I was floored by this article, so here it is posted online. Thank you so much Frank for your kind words.
Tech-savvy sculptor says pet project is satire
By Frank bentayou, Plain Dealer Reporter
Wednesday, September 27, 2006
Edition: Final, Section: Arts & Life, Page E1 Zone All
Would you love to have a cuddly little creature around the house but aren't keen on 5 a.m. dog walks, cat-litter patrol or the cold stare of a tropical lizard?
Consider Genpets, the latest no-fuss, bioengineered domestic life forms.
You can learn about these trademarked, "prepackaged . . . living, breathing genetic animals," as promotional material calls them, by calling up www.genpets.com.
But, first, a confession: Genpets aren't what they seem and aren't really alive.
They're part of an art installation, a creation of Canadian sculptor and Web designer Adam Brandejs, and owe less to the burgeoning science of bioengineering than to an ancient tradition that art often must take a role in satirizing, criticizing, even mocking features of human behavior that defy survival, integrity and plain old good sense.
These faux life forms are actually molded plastic figures that Brandejs and his girlfriend, Crystal Pallister, packed with robotic devices that make the dolls' chests heave and monitors blink within their plastic packages.
A hope underlying satire is that it might awaken viewers to some new awareness. Brandejs' Genpets are weird, even creepy, but seem to carry a message about the limits of tampering with life for commercial purposes.
The 24-year-old artist, fresh out of Ontario College of Art and Design in Toronto, already is receiving worldwide attention through his thought-provoking art installations. And, in fact, Genpets is part of one of the most original sculptural, electronic and conceptual artworks you can find on the Internet - or anywhere else.
In part, it focuses on one of the most bizarre ideas of 2006: living pets "engineered" from the DNA of various life forms (apparently, including humans), alive and hibernating, stocked on retail shelves and programmed to bond with whoever buys and awakens them and to be trouble-free for their new owners.
Brandejs said people have responded in droves, with anywhere from 5,000 to more than a million discreet hits per day on the Web site. Visitors send often-scathing e-mails.
Some have seen the elaborate display as an ethically outrageous effort that renegade scientists cooked up to commercialize bioengineering. Others have groused that the phenomenon is nothing more than a sleazy hoax designed to sell ugly rubber dolls.
"It's neither," Brandejs said. He's not selling his models via Genpets.com, and they certainly are not alive.
He conceived of and created Genpets as his art-school thesis, but he enjoyed the concept so much, he kept working on it. "It went a little overboard," he said.
Overboard? The Web site links to convincing published articles, scientific details and graphics as well as to "product" features (each package includes a heart monitor to show that the pet is "alive"), a bogus online store selling accessories and "nutrient packs," and even a 20-page catalog aimed at recruiting wholesalers and investors.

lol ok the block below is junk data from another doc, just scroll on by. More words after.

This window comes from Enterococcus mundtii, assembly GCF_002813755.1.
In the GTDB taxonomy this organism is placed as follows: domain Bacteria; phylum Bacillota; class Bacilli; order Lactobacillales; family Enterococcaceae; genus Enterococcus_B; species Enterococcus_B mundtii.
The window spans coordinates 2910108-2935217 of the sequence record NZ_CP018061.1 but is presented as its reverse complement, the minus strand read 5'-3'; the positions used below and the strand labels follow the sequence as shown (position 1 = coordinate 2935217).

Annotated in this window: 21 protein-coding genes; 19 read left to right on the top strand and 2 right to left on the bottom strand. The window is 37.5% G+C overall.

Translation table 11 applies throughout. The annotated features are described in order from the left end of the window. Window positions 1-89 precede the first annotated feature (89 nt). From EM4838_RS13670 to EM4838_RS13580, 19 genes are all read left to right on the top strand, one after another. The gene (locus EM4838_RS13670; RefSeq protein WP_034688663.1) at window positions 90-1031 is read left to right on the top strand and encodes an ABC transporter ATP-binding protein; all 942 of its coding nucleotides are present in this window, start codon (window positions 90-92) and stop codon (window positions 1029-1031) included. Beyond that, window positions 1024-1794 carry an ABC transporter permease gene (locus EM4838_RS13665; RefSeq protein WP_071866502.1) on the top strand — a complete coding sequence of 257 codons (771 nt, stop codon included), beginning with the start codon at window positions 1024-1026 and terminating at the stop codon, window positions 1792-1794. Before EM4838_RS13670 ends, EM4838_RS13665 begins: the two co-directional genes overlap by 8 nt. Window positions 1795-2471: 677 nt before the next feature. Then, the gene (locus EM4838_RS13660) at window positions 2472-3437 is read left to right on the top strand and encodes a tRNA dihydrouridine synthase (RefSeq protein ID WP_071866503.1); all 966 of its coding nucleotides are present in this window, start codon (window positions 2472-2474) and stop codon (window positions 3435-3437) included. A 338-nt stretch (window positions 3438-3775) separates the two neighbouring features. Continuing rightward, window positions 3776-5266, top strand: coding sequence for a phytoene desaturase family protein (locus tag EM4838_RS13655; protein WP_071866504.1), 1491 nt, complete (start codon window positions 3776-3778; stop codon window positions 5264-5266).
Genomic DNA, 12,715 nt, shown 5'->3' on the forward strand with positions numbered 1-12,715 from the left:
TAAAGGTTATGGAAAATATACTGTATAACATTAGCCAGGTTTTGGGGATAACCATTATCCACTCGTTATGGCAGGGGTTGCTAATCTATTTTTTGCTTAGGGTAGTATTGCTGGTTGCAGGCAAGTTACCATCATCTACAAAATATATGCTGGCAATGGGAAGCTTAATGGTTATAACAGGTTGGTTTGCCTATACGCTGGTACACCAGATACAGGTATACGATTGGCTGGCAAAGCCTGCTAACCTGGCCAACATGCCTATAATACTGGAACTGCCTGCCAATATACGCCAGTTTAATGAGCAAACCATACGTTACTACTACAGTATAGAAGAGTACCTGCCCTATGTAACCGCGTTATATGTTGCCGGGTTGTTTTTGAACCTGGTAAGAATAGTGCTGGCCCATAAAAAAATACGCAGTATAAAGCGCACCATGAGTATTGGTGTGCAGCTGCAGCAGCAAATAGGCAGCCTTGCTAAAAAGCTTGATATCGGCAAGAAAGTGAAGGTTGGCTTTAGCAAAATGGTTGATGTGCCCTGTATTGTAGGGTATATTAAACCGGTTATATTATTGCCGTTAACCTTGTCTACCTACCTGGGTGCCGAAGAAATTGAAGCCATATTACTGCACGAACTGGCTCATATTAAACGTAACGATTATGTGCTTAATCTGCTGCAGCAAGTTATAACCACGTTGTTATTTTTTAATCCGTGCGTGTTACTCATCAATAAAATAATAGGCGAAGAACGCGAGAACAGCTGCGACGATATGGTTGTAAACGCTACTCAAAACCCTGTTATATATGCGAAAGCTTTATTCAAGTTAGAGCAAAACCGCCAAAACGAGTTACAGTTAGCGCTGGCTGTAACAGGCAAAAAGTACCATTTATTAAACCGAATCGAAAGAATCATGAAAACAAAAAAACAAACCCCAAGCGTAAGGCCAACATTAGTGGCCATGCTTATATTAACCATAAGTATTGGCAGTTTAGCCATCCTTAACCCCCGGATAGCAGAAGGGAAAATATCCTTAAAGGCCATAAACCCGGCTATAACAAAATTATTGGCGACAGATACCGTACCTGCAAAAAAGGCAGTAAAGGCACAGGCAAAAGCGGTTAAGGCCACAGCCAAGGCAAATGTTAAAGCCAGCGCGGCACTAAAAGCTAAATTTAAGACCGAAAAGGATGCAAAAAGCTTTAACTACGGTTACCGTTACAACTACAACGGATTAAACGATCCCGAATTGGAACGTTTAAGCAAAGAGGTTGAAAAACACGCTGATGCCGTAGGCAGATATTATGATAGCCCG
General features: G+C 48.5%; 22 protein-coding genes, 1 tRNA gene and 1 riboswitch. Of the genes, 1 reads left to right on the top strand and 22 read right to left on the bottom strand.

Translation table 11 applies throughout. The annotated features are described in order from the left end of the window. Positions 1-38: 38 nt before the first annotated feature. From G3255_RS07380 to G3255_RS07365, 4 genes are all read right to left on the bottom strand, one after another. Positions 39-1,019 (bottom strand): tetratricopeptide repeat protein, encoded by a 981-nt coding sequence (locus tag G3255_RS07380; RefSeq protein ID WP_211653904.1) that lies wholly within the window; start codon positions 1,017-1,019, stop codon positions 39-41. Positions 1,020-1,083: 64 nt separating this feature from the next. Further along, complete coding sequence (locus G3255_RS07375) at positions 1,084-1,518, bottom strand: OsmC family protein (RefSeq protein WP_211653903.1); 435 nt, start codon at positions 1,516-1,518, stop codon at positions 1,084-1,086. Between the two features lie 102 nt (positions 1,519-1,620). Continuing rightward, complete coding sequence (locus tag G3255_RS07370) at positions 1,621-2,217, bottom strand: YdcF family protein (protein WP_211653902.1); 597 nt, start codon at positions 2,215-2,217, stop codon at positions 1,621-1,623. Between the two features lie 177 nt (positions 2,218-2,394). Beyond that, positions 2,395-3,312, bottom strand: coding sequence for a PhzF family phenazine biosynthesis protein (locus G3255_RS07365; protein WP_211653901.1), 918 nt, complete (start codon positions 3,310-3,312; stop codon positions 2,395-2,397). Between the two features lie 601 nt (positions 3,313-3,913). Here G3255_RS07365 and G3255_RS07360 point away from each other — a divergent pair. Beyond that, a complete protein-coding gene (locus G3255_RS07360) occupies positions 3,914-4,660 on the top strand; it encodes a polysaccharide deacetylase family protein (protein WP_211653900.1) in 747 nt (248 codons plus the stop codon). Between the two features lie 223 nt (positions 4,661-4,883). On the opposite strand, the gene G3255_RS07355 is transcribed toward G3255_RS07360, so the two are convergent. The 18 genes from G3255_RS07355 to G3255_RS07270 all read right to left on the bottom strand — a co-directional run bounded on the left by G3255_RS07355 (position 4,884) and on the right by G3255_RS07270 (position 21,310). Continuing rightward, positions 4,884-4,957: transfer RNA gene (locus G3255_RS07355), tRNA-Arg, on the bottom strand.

Brandejs has shown his installation - including packaged Genpets hanging from a retail display rack, Web site, multimedia presentations and artifacts - at galleries around Canada.
The work most recently hit Basel, Switzerland. All the attention drew interest to
his earlier student work. Exhibits are scheduled in Hamburg, Germany; Toronto,
and New York this fall.
The modest artist acknowledges a strain of edgy, deadpan satire. (An online portfolio at www.brandejs.ca shows more of his work.) Packaged pets, for example, are available in pre-programmed one- or three-year life-span models, depending on buyer preference.
That seems a grimly witty commentary on how people may want pets, but not the long-term responsibilities they often demand.
"I have a definite interest in materialism and consumer culture," Brandejs said. And he prefers "dealing with issues that we like to sweep under the carpet."
Genpets' issues include the dark implications of bioengineering at the service of modern convenience, "but also how animals are already treated in pet stores and factory farms. They've become a consumable good," Brandejs said.
He received no grants or other support for his student works. Instead, he financed materials and months of toil with jobs as a Web developer/designer.
The source of his inspiration? "It would be impossible to ignore issues such as technology and convenience, as art must reflect the times," Brandejs said.
PHOTOGRAPHS BY ADAM BRANDEJS Artist Adam Brandejs'
attention to commercial details focuses the sharp satire of his Genpets
installation on ethical questions regarding both bio- engineering and the
treatment of animals.
PHOTOGRAPHS BY ADAM BRANDEJS Toronto artist
Adam Brandejs created 19 robotic Genpets for his art installation by that name,
each packaged with a blinking heart monitor and pulsing apparatus to make it
appear as if it's breathing. "The Web site is part of the installation," he
says. "But actually to see the installation in a gallery, with all these little
guys breathing, is kind of creepy."
Listening to: lovely day remix
Reading: looking for a new microchip programmer